But how long can we carry the burden of exceptionalism? If there is ever a story about gay incest, or gay child abuse, the backlash will guarantee that we lose every one of our supposed gains and we will have hung everything on the tenuous concept of the “equality” of marriage rights. Gay marriage proponents argue that marriage will guarantee our rights to adopt and keep children. Really? Straight parents have their children taken away all the time, for the simplest acts like photographing their children in the nude. We may lose a lot more if we don’t speak up for the rights of those most vulnerable amongst us.
The gay community’s silence around the Haworth press issue repudiates or at least rewrites sexual history. It’s not just that gay history has recorded intergenerational sex as a formative social influence. Queers know that our understanding of sexual and gender identity comes about through a complicated nexus of secrecy and knowledge, and in affiliations with people who are sometimes simultaneously our intellectual and sexual mentors.
But the problem with the current discussion around “adult-child” relationships is that we are conditioned to think that sex with an older person is traumatic. We talk more about sex these days and mistakenly believe that talking about the sex lives of desperate housewives or queer fashionistas means that we think about sex in more interesting ways, but the truth is the opposite. The more we discuss sex, the less we think and talk out loud about complicated questions about power and consent, secrecy and knowledge.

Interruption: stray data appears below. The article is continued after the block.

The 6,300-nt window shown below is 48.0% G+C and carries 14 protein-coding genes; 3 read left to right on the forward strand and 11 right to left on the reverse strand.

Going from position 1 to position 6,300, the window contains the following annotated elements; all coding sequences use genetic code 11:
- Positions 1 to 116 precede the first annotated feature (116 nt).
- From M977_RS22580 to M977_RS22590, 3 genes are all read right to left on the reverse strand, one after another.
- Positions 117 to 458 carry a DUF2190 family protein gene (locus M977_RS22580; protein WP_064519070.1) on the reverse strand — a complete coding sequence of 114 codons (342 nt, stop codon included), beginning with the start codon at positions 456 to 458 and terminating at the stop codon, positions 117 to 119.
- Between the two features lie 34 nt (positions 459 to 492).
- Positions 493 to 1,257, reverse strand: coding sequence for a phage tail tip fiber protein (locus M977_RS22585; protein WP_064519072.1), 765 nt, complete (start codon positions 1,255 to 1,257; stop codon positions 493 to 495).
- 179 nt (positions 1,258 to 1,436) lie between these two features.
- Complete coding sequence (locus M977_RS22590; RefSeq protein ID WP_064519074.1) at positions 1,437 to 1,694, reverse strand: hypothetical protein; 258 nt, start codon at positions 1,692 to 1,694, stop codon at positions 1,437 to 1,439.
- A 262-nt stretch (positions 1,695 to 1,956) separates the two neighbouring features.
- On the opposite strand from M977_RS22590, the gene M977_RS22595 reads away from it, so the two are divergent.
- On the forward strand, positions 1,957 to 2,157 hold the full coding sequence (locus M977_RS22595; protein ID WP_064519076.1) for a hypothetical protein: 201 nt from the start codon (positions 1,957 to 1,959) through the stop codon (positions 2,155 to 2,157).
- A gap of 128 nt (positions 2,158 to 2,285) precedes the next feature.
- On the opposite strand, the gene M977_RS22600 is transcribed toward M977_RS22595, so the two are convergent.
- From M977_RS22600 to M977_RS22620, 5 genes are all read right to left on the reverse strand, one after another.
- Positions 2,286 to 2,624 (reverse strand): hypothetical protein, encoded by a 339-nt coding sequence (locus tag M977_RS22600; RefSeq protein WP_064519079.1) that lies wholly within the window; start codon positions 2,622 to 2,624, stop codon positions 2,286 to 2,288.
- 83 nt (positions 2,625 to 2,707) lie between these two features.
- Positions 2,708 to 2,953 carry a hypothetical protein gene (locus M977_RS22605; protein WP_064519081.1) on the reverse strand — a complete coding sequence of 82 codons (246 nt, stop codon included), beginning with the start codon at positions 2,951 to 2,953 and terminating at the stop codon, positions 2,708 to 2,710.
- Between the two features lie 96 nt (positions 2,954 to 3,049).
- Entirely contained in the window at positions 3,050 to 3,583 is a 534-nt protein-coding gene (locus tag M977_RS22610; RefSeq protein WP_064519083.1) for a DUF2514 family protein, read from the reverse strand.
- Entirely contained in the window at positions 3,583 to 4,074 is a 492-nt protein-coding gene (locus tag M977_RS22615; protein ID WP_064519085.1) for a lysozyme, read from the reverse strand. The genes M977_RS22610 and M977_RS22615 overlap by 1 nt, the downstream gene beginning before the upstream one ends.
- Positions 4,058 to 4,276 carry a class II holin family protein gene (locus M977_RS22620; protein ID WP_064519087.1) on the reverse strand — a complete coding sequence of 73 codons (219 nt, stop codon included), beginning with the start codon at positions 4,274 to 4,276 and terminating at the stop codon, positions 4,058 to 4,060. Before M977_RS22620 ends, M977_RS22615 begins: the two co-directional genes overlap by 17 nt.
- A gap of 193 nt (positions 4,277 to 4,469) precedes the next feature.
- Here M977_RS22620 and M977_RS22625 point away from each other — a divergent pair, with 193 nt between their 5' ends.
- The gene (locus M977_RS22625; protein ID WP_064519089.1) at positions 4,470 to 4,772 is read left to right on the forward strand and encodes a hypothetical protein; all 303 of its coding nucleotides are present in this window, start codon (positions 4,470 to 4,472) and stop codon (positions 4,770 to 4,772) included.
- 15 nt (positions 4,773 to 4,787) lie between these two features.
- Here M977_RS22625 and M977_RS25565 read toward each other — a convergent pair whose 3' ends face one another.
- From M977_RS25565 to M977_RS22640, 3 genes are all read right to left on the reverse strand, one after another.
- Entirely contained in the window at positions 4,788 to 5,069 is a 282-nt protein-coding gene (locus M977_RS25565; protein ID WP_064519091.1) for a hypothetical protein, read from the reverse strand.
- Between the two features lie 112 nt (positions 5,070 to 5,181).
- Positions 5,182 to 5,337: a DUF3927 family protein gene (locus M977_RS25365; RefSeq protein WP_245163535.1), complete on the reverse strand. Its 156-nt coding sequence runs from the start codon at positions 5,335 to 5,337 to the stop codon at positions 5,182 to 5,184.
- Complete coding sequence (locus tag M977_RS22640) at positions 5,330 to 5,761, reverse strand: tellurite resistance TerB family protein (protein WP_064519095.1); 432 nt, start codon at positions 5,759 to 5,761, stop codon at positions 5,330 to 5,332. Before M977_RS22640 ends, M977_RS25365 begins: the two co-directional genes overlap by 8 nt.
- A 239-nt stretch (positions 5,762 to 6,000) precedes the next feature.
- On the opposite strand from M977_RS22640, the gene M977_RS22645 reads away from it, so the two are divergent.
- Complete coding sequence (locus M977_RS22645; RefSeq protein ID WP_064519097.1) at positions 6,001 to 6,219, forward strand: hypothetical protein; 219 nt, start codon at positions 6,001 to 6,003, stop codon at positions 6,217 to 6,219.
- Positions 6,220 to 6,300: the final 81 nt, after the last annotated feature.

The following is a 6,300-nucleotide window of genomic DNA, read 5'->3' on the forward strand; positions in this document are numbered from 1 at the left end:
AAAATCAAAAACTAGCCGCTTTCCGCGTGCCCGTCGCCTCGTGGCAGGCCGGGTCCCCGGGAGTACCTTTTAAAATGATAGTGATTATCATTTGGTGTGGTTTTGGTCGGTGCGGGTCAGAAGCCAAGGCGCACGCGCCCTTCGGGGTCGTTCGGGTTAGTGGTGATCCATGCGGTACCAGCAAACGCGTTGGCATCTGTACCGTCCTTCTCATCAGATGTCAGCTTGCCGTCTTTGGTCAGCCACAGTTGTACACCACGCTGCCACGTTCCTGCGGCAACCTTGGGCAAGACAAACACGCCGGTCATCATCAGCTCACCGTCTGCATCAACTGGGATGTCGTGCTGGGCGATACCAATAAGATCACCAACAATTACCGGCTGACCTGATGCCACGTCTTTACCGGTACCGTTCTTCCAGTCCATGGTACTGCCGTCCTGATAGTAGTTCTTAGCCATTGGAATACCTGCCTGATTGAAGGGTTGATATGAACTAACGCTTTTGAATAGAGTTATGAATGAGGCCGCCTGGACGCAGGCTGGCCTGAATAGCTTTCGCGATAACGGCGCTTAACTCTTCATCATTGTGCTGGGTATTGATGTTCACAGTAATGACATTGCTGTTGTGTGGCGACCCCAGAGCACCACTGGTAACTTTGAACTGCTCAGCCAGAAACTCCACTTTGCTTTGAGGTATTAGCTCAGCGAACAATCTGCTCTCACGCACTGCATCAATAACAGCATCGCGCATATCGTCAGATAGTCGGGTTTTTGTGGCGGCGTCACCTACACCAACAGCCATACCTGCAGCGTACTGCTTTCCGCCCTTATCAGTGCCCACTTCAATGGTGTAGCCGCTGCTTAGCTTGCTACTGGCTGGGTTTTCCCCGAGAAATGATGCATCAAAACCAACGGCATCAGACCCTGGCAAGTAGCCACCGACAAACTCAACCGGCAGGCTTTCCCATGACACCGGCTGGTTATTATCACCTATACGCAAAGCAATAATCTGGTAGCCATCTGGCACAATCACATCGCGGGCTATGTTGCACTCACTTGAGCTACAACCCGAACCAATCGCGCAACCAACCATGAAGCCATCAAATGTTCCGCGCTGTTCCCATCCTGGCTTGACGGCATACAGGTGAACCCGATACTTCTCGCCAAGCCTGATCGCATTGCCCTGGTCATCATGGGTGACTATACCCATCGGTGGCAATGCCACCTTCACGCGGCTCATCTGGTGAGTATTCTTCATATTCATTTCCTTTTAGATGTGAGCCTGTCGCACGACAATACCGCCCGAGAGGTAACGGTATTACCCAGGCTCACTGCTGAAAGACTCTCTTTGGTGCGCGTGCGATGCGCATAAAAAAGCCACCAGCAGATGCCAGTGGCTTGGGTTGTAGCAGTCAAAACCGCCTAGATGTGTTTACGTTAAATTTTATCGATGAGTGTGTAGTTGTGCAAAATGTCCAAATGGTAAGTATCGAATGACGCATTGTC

We’re dealing with questions about children’s sexuality by making them paradoxically invisible in our representations of them. We image them as sexless creatures of fantasy, with pixelated blue patches where their genitals should be. Conversations about children’s sexual bodies and lives may be more difficult than censoring thought and speech and throwing people in jail for the rest of their lives, but they’re absolutely necessary if we want to do more than reiterate narratives about “trauma” and “abuse.”
Haworth’s decision to separate Rind’s essay is unsatisfactory because it implies that his work is outside the pale of “normal” research. Even now, Haworth distances itself from its own authors by not keeping the abstracts on its Web site. Instead, these can be found on the website of International Pedophile and Child Emancipation (IPCE), an organization. Once in print, it’s likely Rind’s essay will be relegated to the “Special Collection” areas of libraries and that anyone asking for it might be suspected of being a potential molester. I want to read Rind’s essay as part of legitimate sexual research, not divorced from it.
Ask yourself if you would like the simple privilege of talking and thinking out loud about matters which affect us so deeply. Write now to Haworth Press, objecting to its capitulation on this matter. And maybe next time, the right will hesitate to assume such victories.